As someone who is working on a brand new store, this one has indeed kept me awake at night. I agree with Bodegahwy they need to be built into your priceing structure. If i want 30% food cost. I cannot price my menu there and coupon at all. Especially when some sides will have a higher than 30% cost. The real downside in coupons lies with “Swichers” people who would have paid 14.99 for a large pepperoni but buy it for 9.99 instead. Thats were having a POS and being able to direct mail your customer base by last date of order is so important. If tommy orders a large Pepperoni for 14.99 once a month. You can mail him a free order of cheese bread or a 2 litre if he orders in the next week. This gets an EXTRA order from him at a high margine. If Suzie only orders once every 3 months you can afford to offer her a little better deal to get her to order once a month.
When I open I wont have any of those people in my data base. I will doorhang one 9.99 price point and one 14.99 price point the back of the doorhanger will be a menu.
Ill use my readerboard,to push that I take foodstamps to the people who live close and a person sign waving IN A PIZZA SLICE COSTUME. One thing about coupons you dont need something filled with 9 different ones. 2 or at the most 3 should cover most of what you need. If your mailer makes you look like joes discount pizza shop. Thats what people will think you are. I am reminded of the story of a beer company decades ago that was number 9 in the market. They hired an adverting agency, the agent came and wondered around the plant for a week, asking all kinds of questions. At the end he told them what they had to do with all their marketing, push this he said. “Brewed with artesian water from our secret artesian well” they though he was crazy. There is absolutly nothing special about artesian water they said. He said dont worry just do it. They did and in no time at all they went from 9 to 3 in market share. The thing about Artesian water, nobody knew what it was but they thought this was the only beer that had it. So it must be better. How is your shop better than the chains?
It has been 15+ years since I had a pizza place so this comes from my current business …Something I tell my clients is “sometimes” more aggressive marketing can work better than coupons…Say for example you are doing 1,000 a day in gross sales but giving away 150.00 to 200.00 revenue in coupons…So you net 800.00 to 850.00…But if you spend some of that loss from coupons on more marketing each day you may increase your net…But this will require some testing and tweaking…All marketing requires testing and tweaking until you find the “sweet spot”…Good luck…
Good point. One of the main reasons I am starting with doorhanging and banner waving is not only are they proven cost effective, I can do them without doing huge discounts. Also it will allpw me to hire more people than i need and still give them enough hrs. If they get an extra 8 to 10 hrs a week door hanging and banner waving that will help alot.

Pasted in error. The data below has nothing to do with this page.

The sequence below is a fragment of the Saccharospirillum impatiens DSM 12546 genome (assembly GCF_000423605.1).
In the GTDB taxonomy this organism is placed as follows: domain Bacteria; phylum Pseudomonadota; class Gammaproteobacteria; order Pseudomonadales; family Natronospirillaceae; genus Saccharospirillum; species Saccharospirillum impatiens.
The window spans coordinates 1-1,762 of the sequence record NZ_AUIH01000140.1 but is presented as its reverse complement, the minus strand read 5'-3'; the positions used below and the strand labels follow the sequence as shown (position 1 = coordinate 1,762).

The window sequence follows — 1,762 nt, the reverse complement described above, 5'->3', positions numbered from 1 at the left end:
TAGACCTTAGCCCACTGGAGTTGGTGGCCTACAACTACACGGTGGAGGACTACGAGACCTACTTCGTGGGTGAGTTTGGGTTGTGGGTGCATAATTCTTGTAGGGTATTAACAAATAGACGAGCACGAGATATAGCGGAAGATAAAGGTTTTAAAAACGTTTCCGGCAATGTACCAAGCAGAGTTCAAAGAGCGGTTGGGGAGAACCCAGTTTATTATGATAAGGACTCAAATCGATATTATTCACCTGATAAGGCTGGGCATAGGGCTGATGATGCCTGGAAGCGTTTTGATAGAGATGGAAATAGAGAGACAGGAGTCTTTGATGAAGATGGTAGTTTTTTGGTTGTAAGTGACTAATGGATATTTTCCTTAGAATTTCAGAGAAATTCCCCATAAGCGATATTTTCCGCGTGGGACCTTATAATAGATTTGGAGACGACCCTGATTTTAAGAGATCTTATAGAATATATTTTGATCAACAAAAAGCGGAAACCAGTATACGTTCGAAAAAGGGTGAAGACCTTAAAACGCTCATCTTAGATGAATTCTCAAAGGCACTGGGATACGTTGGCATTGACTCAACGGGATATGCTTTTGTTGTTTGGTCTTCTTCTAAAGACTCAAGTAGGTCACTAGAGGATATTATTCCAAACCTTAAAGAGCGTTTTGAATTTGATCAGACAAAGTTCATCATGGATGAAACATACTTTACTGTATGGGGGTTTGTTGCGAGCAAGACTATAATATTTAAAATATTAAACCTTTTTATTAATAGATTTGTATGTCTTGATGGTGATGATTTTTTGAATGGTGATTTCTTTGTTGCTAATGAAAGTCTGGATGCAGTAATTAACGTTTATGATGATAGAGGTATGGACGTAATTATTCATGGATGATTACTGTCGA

Sales does not include coupons. Period. Do not count “sales” before coupons! Just track your sales (actual amount collected) and track your coupon percentage but do not get bogged down thinking that coupons are dollars you gave away. They aren’t. If your coupon percentage starts to get away from you make adjustments.
Build your menu and pricing model with an assumption of what your coupon percentage is so you can work with your cost model. In my store we target 15-16% “coupons” but that includes most donations as well since we just “coupon them out” at zero dollars… but that means we have to figure that something like 12-14% is the typical coupon value… so on a $35 order before discount we are likely going to have a $4.00-$5.00 coupon which is in line with our models.
On the subject of coupons, I would like to share a portion of some data compiled in a recent case study from one of our client’s direct mail campaigns. The case study’s main focus was to track the ROI of direct mail for pizza shops. That said, a portion of the tracking was to compare coupon redemption results to number of phone calls received. Here are a portion of the results but also a quick disclaimer; 100% of this data was managed and provided to us by our client. We simply took the data and created a case study using the numbers.
A portion of the results:
We sent out 15,000 direct mail menus. Over a 17 week period they received a total of 1,225 phone calls directly from this advertisement (634 were unique calls and 591 were repeat calls). Over the exact same period they only received 526 coupons.
So, the take away in this example is that although they provided everyone with a coupon, customers like the product enough to continue to place repeat orders without coupons.
I think if you look at the data over a long period of time and calculate the lifetime value of the customers acquired from this specific campaign, that the discount given was a great investment.
If you’re interested, you can view the entire case study as well as specific coupons redeemed, etc. on our website by clicking the link below:
In the past I used to make the mistake in making certain judgments about aspects of my business as related to my customers. I learned that I have to be careful about looking at the world through MY rose colored glasses thinking that if I like it (food or promotions), my customers will also. My eyes may or may not be representative of what many of my customers think or like. My reality may not be the same as my customers in all cases or some cases. In our family many ideas are shared around the dinner table (when we can make it for dinner). With five children and my wife there are a lot of viewpoints coming mostly from gut feel. I want to hear them all because the comments sometimes change my approach. I have one particularly good asset/source at the table and that is my wife. Any new item or proposed changes to the menu are put on the table. Almost infallibly, if my wife likes something it will not work and if she does not like something it definitely has a shot to make it. This is invaluable and dependable; I hope she never changes.